We sat down at the beautiful Winston Hotel in Johannesburg to chat to Claire Robertson about her new book, The Magistrate of Gower. Claire’s publishers describe her as the author of The Spiral House, winner of the 2014 Sunday Times Fiction Prize and a South African Literary Award, and short-listed for the University of Johannesburg Debut Prize. Of course this doesn’t say much about Claire as a person, but succeeds in very quickly giving you an idea of just how brilliant an author she is.
Robertson has an impressive collage of storytelling that she has collected over the more than thirty years she spent in media and journalism, both locally and internationally. Some of her most prominent work was done as a journalist at the front-lines of our country’s transition to democracy, so she spent many years navigating storytelling from what is supposed to be a neutral, politically correct, forced perspective of a writer having to tell the chosen truth.
Nationalism can be attractive especially if you are a bruised people. Claire Robertson
After many years of writing for others, it comes as no surprise that it was a conscious decision to no longer ‘sell her words’, move to the historically significant Simonstown and start working on her first novel; The Spiral House. Claire is infatuated with the way in which history is told. How a certain perspective becomes truth and how society is so easily swayed to buy into it. This self-consciously constructed truth is the foundation on which The Magistrate of Gower’s premise was built.
The next chapter is the main character, Henry Vos’ life begins at the turn of the century at the end of The Boer War, when he leaves his rifle and lists his name and age to be taken to British Ceylon as a prisoner of war. In one scenic train trip to Diyatalawa camp in Ceylon, Vos leaves the few remnants of his young adult life behind and finds himself free enough to chaperon a British colonialist’s daughter on the island, but still stuck in the confines of his status as prisoner. Instead of falling in love with the girl, he falls in love with a boy, is caught in the act and returns to South Africa disgraced.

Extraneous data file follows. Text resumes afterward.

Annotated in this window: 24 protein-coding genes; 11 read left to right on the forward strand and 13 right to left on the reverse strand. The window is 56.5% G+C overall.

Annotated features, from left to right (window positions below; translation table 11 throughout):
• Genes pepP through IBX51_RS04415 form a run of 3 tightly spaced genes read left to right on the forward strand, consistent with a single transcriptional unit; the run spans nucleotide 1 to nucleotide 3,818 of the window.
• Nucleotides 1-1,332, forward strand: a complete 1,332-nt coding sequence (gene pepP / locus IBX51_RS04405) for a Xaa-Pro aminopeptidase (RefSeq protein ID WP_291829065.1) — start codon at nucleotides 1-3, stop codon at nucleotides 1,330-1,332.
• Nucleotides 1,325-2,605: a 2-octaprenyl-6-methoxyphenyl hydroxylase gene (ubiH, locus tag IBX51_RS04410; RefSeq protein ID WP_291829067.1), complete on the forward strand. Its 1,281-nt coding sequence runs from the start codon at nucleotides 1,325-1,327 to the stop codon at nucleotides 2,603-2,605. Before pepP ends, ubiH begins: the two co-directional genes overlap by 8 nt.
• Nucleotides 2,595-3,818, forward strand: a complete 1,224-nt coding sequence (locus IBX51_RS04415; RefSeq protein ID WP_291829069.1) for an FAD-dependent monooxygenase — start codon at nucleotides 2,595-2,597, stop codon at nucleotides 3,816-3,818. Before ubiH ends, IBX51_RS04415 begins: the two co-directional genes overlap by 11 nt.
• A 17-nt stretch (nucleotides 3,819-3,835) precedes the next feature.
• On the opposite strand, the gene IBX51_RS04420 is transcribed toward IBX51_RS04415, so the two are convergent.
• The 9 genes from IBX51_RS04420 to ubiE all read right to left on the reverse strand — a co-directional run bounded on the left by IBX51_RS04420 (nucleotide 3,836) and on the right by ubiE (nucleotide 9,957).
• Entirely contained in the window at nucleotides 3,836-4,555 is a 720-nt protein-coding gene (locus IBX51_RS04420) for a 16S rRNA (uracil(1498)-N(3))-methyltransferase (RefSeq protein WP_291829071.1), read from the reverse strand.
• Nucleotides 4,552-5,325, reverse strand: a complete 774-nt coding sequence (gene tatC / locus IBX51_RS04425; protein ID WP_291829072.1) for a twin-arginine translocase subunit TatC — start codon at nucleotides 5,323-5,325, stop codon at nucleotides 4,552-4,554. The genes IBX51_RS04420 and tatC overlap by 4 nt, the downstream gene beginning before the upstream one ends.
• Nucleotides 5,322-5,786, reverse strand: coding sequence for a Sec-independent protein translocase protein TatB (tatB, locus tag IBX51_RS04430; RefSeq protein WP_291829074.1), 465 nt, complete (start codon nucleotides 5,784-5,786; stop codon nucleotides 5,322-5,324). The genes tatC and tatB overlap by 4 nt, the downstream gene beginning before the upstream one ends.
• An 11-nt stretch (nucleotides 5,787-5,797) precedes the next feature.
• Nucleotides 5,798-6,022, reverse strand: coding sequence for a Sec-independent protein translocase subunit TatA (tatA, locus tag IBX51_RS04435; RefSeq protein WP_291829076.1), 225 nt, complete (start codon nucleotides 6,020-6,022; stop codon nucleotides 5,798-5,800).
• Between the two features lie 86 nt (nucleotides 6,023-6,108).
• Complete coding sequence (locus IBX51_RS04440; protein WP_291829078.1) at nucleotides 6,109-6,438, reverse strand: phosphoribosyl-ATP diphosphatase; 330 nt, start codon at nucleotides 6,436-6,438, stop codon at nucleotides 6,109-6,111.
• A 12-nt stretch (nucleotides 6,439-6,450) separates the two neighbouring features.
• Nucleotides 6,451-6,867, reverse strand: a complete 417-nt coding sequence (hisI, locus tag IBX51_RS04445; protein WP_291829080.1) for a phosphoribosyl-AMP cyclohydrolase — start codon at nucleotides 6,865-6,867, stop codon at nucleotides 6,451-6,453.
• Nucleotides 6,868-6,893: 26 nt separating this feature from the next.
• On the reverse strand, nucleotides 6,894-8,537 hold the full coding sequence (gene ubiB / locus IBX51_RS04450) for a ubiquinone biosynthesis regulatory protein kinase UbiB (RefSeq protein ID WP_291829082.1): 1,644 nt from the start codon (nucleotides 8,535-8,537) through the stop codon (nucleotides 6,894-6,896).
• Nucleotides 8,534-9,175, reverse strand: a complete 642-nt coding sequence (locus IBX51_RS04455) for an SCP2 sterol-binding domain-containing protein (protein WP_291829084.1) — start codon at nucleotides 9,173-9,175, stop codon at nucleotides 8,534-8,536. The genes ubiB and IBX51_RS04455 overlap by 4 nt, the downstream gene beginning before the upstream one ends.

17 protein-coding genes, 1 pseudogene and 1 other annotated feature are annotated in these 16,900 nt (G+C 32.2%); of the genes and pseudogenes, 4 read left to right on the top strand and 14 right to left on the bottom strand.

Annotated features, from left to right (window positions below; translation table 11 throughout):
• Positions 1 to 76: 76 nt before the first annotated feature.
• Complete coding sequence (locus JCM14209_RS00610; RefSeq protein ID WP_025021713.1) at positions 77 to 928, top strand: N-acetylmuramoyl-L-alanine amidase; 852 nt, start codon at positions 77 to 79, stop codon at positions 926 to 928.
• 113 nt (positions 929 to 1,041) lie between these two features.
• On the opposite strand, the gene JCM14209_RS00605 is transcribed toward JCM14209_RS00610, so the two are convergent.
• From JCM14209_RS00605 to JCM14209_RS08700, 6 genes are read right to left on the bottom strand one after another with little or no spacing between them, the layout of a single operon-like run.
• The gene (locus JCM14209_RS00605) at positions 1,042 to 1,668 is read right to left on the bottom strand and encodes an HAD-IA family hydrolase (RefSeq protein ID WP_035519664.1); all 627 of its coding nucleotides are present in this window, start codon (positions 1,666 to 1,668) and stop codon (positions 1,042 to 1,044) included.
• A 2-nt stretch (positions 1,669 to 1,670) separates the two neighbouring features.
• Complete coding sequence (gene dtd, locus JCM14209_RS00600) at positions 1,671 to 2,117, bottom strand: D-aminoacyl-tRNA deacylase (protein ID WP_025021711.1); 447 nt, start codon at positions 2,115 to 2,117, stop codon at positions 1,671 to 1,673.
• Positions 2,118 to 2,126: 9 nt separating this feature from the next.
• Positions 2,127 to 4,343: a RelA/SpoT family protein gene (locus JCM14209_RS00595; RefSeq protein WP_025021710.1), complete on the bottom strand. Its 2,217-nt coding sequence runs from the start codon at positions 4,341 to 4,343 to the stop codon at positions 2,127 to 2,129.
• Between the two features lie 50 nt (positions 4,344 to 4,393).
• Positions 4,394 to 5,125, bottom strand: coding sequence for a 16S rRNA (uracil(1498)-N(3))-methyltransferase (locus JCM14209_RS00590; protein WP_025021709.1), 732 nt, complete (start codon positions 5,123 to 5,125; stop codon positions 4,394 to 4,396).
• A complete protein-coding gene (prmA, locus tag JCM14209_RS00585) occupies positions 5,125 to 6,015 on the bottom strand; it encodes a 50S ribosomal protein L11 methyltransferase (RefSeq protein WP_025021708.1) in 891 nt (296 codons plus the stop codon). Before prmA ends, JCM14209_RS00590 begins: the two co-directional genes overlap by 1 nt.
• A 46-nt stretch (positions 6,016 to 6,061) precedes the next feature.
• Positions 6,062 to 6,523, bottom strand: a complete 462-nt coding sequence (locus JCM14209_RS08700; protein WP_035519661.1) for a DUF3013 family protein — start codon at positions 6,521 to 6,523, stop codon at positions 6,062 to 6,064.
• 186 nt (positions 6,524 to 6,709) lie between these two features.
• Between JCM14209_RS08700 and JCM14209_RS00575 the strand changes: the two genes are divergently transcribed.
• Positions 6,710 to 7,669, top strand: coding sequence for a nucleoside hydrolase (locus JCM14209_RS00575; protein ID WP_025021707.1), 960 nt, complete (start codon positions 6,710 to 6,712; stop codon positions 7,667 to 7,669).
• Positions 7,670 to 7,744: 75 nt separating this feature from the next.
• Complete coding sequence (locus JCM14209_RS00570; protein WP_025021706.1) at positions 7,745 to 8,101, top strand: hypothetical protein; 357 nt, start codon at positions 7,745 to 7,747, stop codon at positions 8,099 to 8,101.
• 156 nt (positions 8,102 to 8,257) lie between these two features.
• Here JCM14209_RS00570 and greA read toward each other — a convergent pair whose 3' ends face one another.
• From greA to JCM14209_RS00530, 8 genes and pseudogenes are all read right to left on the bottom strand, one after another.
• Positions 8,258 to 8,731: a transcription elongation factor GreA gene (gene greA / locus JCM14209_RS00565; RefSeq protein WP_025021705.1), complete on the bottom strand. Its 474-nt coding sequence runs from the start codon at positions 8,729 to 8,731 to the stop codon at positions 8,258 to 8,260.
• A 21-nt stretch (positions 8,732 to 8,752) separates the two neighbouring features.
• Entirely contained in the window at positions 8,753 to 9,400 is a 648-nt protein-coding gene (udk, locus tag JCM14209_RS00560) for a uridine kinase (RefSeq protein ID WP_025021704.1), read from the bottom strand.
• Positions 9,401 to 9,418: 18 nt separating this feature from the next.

Having embarrassed the Afrikaner Volk, the events on the island are swept under the carpet and the narrative follows the journey of Henry Vos as his life intersects with the larger South African narrative; the ushering in of Afrikaner nationalism is gaining momentum, which eventually turns into the political system labeled apartheid. The book highlights how society’s fears and desire for control, plays itself out in trying to control the sexual behaviour of individuals. Henry and the town’s lone Jew find themselves on the same side of the wrong team, expelled from the backwardly conservative town of Gower.
The female protagonist Adaira becomes a kind of narrator with a role to play in each sector of town-life. Starting as an outsider, she quickly becomes part of the social fabric of the town that eventually unravels exposing its weaknesses and false sense of order. The magistrate of Gower is a heartbreaking tale of impossible love at a time when the world was desperately trying to figure out who was in charge. All the characters living in this fastidious small English town in South Africa, driven by imperialist agendas and bureaucracy, are Afrikaans. The battle for control is therefore never one of race, but one of class.
Robertson insists that she is not a political writer and although her immaculate attention to historical detail cannot be denied, this is a timeless narrative that has in the past and is sure to repeat itself in the future. Her first novel, The Spiral House, which was published in 2013 earned her much acclaim amongst the literary elite of South Africa. On the evening of her book launch for the Magistrate of Gower, Michele Magwood of the Sunday Times gave her the most wonderful accolade, referring to her as a measure of excellence in South African literature.
I am certain that Claire’s brave and emphatic storytelling in The Magistrate of Gower will simply reinforce this statement and will leave a mark on South African literature for years to come.